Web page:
The expression of FAK is increased in the pancreatic carcinoma cells proportional to the malignant potential of cells (61). FAK is a tyrosine kinase comprised of an NH2 terminal FERM domain, a central kinase domain, two proline rich motifs and a focal adhesion domain in the COOH terminal. Normally, the FERM domain directly interacts with the kinase domain and inhibits the activation of FAK. This inhibition is released upon targeting of FAK to the focal adhesions where FERM binds to the cytoplasmic integrin domains and unmasks the kinase domain (62). The phosphorylation of Y397 in the linker region between FERM and kinase domains is a rate limiting signaling step which is achieved by integrin linked kinase (ILK) and trans auto-phosphorylation of FAK (63). SH2 domains of SRC family kinases bind to the phosphorylated Y397 on FAK whereas GRB2 binds to the FAK at phosphorylated Y925 and activates MAPK pathway and decreases pro-apoptotic BIM levels in FAK over expressing cells. FAK at the hemidesmosomes also signals through PKB/AKT pathway to phosphorylate and sequester anti-apoptotic BAD with 14-3-3 protein leading to anoikis resistance. FAK also inhibits caspases-2, 3, 8 and 9. FAK suppresses apoptosis by activating c-Jun N-terminal kinase (JNK) (64), and inhibits the interaction of receptor interacting protein (RIP) with the death receptor complex (65). Silencing of FAK by siRNA increases caspase activation and enhances anoikis in anoikis resistant MiaAR cell lines developed from anoikis sensitive MiaPaCa2 cell lines (61). Tumor associated carbohydrate antigens like GD2 glycolipids are over expressed in small cell lung cancer (SCLC) and mediate anoikis resistance by reinforcing FAK to cell adhesion complexes at tight junctions (66). Inhibiting GD2 mediated FAK signals or siRNA mediated silencing of FAK in GD2 positive cells leads to restoration of anoikis sensitivity in SCLC (67).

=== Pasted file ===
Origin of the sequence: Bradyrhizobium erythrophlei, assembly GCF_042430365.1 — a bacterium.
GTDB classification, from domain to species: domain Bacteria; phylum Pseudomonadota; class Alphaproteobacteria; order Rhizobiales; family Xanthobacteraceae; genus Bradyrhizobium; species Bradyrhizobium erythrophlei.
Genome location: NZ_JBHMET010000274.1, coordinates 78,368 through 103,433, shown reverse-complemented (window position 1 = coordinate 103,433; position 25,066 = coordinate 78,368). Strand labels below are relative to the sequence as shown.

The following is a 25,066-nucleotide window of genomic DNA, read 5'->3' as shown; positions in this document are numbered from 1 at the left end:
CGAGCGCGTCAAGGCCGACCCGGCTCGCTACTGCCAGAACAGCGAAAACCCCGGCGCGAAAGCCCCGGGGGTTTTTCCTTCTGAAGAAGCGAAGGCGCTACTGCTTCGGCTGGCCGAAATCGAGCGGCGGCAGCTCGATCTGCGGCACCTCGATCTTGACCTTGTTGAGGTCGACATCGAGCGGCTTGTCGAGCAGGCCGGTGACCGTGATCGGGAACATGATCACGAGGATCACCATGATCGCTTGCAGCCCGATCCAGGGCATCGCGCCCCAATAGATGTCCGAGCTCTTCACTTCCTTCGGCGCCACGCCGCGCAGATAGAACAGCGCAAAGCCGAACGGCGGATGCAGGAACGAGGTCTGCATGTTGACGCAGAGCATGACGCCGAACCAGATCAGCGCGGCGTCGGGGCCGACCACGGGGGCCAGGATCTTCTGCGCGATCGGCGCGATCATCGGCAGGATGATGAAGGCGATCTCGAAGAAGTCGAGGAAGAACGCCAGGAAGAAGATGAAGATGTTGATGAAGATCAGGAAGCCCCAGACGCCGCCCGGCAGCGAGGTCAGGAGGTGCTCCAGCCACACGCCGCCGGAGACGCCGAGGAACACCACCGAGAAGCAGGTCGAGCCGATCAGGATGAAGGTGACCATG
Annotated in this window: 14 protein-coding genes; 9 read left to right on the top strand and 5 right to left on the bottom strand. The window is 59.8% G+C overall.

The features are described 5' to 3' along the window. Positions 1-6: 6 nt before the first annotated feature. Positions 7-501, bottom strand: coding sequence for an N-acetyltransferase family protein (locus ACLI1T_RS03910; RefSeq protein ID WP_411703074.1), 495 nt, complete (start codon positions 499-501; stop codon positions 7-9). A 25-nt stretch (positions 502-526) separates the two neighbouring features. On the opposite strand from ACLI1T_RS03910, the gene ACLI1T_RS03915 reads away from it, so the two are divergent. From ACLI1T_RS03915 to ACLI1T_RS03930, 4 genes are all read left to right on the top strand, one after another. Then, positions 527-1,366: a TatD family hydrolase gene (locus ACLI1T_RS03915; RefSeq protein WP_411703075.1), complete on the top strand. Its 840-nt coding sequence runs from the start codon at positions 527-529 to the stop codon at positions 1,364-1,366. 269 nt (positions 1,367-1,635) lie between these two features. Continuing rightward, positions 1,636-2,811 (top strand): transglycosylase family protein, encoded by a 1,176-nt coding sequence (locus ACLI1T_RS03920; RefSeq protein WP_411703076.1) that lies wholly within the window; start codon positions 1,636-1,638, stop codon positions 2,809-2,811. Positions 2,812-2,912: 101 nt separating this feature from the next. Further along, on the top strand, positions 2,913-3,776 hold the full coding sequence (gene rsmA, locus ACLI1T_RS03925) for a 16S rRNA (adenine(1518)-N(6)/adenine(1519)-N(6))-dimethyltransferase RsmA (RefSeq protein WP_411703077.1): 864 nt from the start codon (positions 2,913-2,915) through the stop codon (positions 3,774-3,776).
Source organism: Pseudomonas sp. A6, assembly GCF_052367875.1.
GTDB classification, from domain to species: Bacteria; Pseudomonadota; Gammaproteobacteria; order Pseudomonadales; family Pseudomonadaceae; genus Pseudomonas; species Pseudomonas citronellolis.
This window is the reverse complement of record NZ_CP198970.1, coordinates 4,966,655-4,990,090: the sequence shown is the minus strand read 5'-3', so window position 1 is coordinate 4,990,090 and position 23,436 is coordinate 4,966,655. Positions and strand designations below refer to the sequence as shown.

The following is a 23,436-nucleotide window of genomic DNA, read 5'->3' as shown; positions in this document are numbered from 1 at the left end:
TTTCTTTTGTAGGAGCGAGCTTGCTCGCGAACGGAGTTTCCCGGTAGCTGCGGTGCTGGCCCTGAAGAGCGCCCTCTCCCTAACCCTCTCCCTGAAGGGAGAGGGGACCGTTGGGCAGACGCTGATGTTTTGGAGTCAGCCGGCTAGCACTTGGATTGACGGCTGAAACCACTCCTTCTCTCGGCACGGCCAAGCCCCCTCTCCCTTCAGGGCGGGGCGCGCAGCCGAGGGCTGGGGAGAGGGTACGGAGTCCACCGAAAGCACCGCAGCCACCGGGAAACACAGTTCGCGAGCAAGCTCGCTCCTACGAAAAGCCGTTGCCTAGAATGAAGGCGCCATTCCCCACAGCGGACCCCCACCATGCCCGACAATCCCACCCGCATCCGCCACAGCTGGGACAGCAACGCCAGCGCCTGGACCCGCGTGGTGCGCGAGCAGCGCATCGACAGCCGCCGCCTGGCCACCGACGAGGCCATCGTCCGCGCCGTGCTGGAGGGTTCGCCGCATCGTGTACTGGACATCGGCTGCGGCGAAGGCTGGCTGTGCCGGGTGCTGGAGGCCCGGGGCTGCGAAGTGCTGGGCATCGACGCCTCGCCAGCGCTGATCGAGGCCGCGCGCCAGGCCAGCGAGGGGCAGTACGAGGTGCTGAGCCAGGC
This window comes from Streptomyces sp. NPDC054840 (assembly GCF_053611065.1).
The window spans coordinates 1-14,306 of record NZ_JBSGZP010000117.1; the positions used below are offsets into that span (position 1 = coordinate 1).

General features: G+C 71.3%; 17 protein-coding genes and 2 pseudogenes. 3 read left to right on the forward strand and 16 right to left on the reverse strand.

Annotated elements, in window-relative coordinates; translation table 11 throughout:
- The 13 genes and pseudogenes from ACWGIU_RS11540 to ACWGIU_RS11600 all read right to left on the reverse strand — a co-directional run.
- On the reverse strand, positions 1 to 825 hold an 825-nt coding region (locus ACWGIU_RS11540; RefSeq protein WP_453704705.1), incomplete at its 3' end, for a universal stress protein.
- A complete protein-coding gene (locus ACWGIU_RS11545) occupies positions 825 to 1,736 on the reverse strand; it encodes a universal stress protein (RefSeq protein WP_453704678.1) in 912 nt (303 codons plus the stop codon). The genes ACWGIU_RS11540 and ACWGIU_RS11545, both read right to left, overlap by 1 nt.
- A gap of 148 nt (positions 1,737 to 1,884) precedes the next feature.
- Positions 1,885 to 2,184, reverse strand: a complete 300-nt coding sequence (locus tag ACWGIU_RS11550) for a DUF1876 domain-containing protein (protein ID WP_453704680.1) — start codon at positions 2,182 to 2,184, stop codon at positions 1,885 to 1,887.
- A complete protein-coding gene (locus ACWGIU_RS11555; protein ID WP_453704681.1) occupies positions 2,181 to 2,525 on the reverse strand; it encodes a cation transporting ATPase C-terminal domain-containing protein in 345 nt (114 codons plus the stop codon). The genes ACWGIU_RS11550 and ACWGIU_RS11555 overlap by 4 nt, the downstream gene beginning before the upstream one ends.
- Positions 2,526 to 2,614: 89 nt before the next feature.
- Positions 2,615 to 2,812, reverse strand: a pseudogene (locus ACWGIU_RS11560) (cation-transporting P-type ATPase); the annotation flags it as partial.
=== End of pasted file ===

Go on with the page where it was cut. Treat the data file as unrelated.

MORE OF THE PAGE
The non receptor kinase SRC forms a complex with FAK in focal adhesions and regulates the adhesion mediated cell signals. SRC is over expressed in 80% of human colon cancers (68,69). The expression of SRC is strongly associated with progressive staging and poor clinical prognosis (70,71). Higher tumor staging points to the possibility of greater anoikis resistance as staging, being a measure of tumor spread or extent of metastasis reflects the ability of tumor cells to survive matrix detachment as well as the refractoriness of tumor to cell death induced by attachment to inappropriate extra cellular matrix. SW480 colon carcinoma cell lines with low SRC activity are more sensitive to anoikis than SRC over expressing HT29 cells. Anoikis sensitivity induced in SW480 cells due to low SRC levels in spite of concomitant presence of activated oncoprotein K-RAS conveys the greater dependence of these cells on survival and anti apoptotic signals relayed by SRC relative to RAS survival signals. Amplified RAS signaling could not rescue the incidence of anoikis induced death in cells with low SRC levels (72). Over-expressing SRC in SRC-deficient SW480 cells induced anoikis resistance and inhibiting SRC in SRC over-expressing HT29 human colon cancer cells using SRC inhibitor PD173955 restored anoikis sensitivity (72). v-SRC phosphorylates AKT on Y315 and Y326 and activates it, which enhances further downstream AKT mediated BAD inactivation to eventually confer anoikis resistance phenotype (73).